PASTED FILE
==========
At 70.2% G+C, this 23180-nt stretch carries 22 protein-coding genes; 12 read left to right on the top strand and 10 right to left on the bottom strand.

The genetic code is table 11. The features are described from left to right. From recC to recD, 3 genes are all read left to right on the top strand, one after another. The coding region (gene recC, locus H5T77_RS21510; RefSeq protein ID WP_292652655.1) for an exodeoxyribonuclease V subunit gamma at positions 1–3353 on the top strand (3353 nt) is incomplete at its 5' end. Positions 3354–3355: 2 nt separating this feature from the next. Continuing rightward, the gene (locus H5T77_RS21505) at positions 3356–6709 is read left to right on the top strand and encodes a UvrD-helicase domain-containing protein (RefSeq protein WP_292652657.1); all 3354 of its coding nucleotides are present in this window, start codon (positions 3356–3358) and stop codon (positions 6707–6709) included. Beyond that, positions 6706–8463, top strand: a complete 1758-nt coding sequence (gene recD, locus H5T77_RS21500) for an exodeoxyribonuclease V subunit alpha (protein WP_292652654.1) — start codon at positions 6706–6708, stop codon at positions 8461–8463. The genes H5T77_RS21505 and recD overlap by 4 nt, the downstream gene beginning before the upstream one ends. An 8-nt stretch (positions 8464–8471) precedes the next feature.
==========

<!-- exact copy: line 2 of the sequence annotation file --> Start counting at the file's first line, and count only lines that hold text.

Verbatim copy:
The genetic code is table 11. The features are described from left to right. From recC to recD, 3 genes are all read left to right on the top strand, one after another. The coding region (gene recC, locus H5T77_RS21510; RefSeq protein ID WP_292652655.1) for an exodeoxyribonuclease V subunit gamma at positions 1–3353 on the top strand (3353 nt) is incomplete at its 5' end. Positions 3354–3355: 2 nt separating this feature from the next. Continuing rightward, the gene (locus H5T77_RS21505) at positions 3356–6709 is read left to right on the top strand and encodes a UvrD-helicase domain-containing protein (RefSeq protein WP_292652657.1); all 3354 of its coding nucleotides are present in this window, start codon (positions 3356–3358) and stop codon (positions 6707–6709) included. Beyond that, positions 6706–8463, top strand: a complete 1758-nt coding sequence (gene recD, locus H5T77_RS21500) for an exodeoxyribonuclease V subunit alpha (protein WP_292652654.1) — start codon at positions 6706–6708, stop codon at positions 8461–8463. The genes H5T77_RS21505 and recD overlap by 4 nt, the downstream gene beginning before the upstream one ends. An 8-nt stretch (positions 8464–8471) precedes the next feature.